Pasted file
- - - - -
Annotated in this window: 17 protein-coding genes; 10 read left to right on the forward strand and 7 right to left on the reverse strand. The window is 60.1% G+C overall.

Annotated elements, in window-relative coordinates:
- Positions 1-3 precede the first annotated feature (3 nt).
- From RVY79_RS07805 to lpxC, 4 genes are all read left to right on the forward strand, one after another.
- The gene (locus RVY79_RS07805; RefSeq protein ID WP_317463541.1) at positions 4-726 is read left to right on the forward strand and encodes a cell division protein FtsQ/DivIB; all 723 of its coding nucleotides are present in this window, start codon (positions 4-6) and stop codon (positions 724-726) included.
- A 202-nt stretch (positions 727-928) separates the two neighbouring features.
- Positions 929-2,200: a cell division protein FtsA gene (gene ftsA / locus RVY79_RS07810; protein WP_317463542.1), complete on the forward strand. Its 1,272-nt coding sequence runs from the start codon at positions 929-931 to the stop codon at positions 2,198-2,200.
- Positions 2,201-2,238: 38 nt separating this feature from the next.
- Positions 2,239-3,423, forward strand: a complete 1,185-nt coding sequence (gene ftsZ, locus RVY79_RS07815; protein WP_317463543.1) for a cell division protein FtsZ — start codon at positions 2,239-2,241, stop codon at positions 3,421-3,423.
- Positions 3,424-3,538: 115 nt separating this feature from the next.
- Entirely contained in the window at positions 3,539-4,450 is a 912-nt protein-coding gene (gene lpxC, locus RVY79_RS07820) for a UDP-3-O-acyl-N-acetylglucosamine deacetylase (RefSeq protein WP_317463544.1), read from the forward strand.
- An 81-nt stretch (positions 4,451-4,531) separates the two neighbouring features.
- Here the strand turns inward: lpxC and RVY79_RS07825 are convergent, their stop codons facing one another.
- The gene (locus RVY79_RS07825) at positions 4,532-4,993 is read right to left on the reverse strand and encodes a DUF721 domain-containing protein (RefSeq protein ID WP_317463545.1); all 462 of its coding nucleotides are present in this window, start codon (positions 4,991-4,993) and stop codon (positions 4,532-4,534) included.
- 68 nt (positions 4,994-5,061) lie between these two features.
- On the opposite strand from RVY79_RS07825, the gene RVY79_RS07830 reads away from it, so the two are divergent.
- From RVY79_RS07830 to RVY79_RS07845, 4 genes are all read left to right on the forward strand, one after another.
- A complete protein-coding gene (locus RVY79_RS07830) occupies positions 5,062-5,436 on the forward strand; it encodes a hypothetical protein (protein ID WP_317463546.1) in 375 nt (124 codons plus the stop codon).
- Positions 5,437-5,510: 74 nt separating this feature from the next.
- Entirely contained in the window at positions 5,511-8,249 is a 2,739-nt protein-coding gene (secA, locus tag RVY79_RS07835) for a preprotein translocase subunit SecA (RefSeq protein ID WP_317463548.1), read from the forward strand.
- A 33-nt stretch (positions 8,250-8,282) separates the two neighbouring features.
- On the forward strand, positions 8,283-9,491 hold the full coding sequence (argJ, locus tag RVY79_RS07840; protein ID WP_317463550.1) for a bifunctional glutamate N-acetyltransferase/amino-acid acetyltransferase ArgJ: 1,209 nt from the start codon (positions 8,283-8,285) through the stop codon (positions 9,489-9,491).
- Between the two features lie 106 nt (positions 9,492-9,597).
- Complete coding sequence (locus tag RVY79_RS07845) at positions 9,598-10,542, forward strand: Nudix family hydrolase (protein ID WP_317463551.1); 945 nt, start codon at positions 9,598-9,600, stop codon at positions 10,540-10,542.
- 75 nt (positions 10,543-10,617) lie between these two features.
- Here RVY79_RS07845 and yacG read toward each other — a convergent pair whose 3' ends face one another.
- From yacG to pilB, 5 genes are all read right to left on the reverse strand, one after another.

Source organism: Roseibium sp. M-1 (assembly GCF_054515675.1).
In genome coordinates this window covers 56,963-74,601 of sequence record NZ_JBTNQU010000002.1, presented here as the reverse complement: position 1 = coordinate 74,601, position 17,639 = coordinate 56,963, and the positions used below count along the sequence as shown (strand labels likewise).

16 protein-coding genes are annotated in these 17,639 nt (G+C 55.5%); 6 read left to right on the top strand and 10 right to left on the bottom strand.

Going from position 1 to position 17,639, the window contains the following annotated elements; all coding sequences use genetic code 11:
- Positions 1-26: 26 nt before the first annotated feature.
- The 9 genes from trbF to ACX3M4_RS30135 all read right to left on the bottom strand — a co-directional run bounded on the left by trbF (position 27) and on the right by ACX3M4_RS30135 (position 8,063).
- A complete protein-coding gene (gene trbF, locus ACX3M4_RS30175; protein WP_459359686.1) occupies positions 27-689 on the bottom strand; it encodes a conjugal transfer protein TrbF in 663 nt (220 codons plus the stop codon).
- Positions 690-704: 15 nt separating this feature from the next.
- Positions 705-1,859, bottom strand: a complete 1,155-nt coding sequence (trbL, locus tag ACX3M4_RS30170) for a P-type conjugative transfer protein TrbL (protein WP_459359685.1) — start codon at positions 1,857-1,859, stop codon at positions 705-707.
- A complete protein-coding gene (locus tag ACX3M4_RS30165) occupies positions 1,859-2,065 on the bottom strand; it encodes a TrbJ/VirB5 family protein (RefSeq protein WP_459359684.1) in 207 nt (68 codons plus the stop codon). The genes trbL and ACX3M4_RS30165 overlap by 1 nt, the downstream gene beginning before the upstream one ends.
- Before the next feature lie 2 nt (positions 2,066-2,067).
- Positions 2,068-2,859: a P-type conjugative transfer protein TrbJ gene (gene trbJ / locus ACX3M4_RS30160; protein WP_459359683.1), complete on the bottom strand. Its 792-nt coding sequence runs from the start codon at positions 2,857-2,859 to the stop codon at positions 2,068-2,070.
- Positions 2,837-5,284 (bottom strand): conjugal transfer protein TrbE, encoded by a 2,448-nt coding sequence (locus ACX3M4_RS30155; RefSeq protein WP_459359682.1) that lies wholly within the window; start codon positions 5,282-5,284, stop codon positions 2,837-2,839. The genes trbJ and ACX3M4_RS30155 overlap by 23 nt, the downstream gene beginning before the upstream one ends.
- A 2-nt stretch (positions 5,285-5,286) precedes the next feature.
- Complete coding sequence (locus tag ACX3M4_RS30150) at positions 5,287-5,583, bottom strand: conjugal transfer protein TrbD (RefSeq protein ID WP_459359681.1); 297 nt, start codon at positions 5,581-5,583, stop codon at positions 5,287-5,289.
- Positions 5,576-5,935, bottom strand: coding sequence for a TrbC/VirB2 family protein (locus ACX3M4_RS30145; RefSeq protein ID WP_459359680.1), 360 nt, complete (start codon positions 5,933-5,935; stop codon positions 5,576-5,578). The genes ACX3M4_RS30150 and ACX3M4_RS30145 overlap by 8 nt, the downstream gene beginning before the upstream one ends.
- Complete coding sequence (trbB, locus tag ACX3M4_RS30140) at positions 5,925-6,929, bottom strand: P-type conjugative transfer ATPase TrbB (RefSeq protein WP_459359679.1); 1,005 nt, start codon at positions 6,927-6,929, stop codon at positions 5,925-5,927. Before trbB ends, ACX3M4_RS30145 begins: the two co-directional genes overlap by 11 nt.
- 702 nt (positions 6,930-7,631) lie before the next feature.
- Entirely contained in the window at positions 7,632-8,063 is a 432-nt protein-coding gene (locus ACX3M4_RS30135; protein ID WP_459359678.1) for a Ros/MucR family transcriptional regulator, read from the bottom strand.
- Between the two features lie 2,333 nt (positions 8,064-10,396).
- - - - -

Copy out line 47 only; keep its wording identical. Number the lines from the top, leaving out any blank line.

- Between the two features lie 2,333 nt (positions 8,064-10,396).